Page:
More than 1.7 million individualsin the United States sufferfrom age-related maculardegeneration (AMD), an ocular conditionthat is the leading cause of blindnessin the elderly.1,2 By 2020, it is estimatedthat AMD could affect nearly 3million people.1 This progressive diseasecauses a reduction in a person'scentral vision, which is responsible forany activity that requires visual acuity,such as driving or reading.2 Thedecline in central vision is due to thedestruction of photoreceptors, orlight-sensitive cells, located in a portionof the retina called the macula.2
There are 2 types of AMD—dry(nonneovascular) and wet (neovascular).The common form is dry AMD,which is associated with a slow andprogressive loss of vision.2 In wet AMD,the more serious form, abnormal bloodvessels grow within the retina andeventually lead to serum and bloodleakage into the macula, causing rapidvision loss.2 Macugen (pegaptanib sodiuminjection), from Eyetech and Pfizer,was approved by the FDA in December2004 for the treatment of wet AMD.3
Vascular endothelial growth factor(VEGF) is a protein responsible for activatingabnormal blood vessel growth inneovascular AMD.3 Macugen is a selectiveVEGF antagonist—the first in anew class of ophthalmic drugs knownas antiangiogenics.3 The inhibition ofVEGF will lead to a decrease in vascularpermeability and inflammation in thevascular endothelial cells and willreduce blood vessel growth, which willslow the progression of AMD.4
Macugen was studied in 2 multicenter,double-blind, randomized, controlledtrials in patients with neovascularAMD. Macugen or placebo injectionswere administered intravitreously into 1eye per patient every 6 weeks for a periodof 48 weeks.4 Approximately 1200patients over the age of 50 wereenrolled, with 298 patients receiving aplacebo injection and 892 patientsreceiving various doses of Macugen (294patients received 0.3 mg, 300 patientsreceived 1 mg, and 296 patients received3 mg). The primary end point was theproportion of patients losing fewer than15 letters of visual acuity from baselineuntil week 54 of assessment.5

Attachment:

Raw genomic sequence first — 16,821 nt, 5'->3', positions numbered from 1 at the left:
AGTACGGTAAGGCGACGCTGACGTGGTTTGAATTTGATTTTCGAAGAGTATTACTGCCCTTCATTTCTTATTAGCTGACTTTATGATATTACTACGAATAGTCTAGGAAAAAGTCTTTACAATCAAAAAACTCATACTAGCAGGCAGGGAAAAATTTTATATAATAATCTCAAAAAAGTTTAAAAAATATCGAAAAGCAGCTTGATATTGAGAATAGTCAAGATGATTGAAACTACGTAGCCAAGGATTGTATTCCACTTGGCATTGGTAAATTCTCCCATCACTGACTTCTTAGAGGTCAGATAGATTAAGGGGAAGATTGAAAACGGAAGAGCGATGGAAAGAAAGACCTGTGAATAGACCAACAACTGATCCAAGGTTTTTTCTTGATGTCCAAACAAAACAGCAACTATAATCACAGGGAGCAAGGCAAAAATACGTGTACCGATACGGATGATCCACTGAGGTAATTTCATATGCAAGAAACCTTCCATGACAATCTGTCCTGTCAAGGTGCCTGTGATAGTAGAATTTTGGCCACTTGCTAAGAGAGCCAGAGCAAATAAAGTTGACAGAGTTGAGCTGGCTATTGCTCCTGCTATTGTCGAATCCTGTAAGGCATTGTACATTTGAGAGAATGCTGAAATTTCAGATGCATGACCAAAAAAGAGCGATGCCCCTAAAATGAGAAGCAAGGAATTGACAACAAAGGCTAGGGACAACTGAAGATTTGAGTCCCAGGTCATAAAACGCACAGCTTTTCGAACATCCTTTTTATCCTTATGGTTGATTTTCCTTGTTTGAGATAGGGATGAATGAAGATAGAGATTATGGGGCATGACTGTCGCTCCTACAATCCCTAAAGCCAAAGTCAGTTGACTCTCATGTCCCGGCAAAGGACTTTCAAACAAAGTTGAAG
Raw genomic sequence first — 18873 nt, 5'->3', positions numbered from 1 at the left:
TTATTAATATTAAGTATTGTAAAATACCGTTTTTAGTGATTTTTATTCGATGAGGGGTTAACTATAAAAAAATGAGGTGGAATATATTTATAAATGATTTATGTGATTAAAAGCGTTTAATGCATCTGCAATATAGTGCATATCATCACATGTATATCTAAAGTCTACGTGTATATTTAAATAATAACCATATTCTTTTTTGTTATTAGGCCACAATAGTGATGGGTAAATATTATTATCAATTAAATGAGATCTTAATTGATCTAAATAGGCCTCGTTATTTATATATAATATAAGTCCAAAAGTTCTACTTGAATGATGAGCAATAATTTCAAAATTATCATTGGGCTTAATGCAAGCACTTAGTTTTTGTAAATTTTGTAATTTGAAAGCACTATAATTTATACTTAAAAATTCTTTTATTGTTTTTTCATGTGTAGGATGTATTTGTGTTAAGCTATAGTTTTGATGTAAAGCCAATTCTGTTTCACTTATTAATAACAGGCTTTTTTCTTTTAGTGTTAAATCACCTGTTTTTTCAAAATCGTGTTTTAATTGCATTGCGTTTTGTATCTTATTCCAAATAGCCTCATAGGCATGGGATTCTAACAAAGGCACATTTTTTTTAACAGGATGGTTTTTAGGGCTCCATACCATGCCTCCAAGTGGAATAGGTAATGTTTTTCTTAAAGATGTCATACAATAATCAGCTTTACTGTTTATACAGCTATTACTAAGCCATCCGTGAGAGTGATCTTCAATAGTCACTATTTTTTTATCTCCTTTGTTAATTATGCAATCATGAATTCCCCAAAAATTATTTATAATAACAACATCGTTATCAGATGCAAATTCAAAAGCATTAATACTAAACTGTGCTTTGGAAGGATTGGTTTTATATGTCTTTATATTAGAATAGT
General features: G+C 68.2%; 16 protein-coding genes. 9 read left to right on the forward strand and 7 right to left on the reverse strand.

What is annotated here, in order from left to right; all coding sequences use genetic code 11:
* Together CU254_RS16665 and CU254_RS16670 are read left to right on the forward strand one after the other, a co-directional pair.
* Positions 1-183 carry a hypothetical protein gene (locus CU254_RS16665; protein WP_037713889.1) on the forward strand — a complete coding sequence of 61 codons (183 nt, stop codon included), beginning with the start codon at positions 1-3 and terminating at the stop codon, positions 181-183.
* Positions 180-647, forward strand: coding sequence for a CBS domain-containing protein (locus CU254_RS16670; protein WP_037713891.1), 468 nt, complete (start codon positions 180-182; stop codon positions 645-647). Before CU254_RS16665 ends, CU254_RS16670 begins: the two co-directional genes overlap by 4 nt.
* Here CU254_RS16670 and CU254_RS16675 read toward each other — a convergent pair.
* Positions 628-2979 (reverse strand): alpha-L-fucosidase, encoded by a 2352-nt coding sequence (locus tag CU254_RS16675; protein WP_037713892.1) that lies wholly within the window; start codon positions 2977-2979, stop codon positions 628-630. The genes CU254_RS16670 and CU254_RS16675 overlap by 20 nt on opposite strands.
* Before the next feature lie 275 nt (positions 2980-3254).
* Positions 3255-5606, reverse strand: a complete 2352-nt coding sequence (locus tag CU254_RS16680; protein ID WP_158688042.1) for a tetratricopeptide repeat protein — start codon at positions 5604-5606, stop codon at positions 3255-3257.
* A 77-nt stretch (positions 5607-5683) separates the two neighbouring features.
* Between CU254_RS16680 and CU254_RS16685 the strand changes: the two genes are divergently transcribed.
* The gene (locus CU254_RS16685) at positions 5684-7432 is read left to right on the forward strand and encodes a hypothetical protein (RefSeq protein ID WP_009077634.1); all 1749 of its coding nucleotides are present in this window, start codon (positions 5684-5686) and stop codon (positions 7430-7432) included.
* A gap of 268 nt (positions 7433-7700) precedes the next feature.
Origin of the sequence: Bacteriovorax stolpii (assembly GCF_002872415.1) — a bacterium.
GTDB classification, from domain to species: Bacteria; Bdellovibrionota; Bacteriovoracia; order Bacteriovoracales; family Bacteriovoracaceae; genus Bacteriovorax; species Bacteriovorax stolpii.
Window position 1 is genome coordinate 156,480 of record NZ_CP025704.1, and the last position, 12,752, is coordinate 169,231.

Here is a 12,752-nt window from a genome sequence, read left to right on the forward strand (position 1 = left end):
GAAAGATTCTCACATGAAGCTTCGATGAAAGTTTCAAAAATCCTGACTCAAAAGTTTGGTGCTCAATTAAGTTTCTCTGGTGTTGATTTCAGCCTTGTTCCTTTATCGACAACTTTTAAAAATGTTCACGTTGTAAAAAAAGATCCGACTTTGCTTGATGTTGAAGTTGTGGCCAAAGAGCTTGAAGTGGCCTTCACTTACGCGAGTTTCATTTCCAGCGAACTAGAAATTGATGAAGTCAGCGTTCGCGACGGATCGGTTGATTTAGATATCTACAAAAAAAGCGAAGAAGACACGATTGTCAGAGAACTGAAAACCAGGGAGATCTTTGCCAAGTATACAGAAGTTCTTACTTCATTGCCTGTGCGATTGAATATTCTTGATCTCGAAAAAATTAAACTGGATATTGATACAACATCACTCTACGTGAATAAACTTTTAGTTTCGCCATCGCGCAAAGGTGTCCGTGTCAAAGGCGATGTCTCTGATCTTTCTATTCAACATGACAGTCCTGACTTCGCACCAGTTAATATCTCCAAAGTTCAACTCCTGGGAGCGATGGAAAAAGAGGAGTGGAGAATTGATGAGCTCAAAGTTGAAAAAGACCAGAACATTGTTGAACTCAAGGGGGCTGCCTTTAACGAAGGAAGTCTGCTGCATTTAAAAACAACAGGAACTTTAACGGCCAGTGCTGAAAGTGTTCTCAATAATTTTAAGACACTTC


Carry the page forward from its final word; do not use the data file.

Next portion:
Efficacy was demonstrated in all 3active-dose groups versus placebo inthe combined analysis of the primaryend point (P<.001 in the 0.3-and 1-mggroups; P = .03 in the 3-mg group). Inthe Macugen 0.3-mg group, 70% ofthe patients lost fewer than 15 lettersof visual acuity, versus 55% of thosereceiving placebo (P<.001). Also, 33%of the patients receiving 0.3 mg ofMacugen either maintained or gainedacuity, versus 23% of the controlpatients (P = .03). The risk of severevisual acuity loss, defined by losing 30letters of visual acuity or more, wasreduced by 12% in the group receiving0.3 mg of Macugen.5
The most common adverse eventsassociated with Macugen include anteriorchamber inflammation, blurredvision, cataracts, conjunctival hemorrhage,corneal edema, and general eyediscomfort.4 Proper aseptic technique isencouraged when administering Macugen,because intravitreous injectionshave been associated with endophthalmitis,an infection linked with thevitreous region, which potentially maybe vision-threatening.4,6 In addition,patients may experience an increase inintraocular pressure within 30 minutesof the injection.4 Patients should bemonitored closely for both conditionswhen they first receive therapy.
Macugen appears to be an effectivetherapy for wet AMD, although long-termsafety is unknown.4 Macugencurrently is available in a single-use1-mL glass syringe containing 0.3 mg.The recommended dose is 0.3 mgintravitreously administered onceevery 6 weeks.4 Macugen is the first ina new class of ophthalmic drugs todirectly antagonize the protein VEGF,and it will provide both patients andhealth care practitioners with a newoption in the treatment of neovascularAMD.
Drs. Faria and Soo are both senior researchpharmacists with the Investigational DrugService at Brigham and Women's Hospital,Boston, Mass. Dr. Faria also is a seniorhuman research specialist at Partners Health-Care System. Mr. Patel is a sixth-yearPharmD Candidate from the MassachusettsCollege of Pharmacy, currently on a clinicalclerkship in the Investigational Drug Serviceat Brigham and Women's Hospital.
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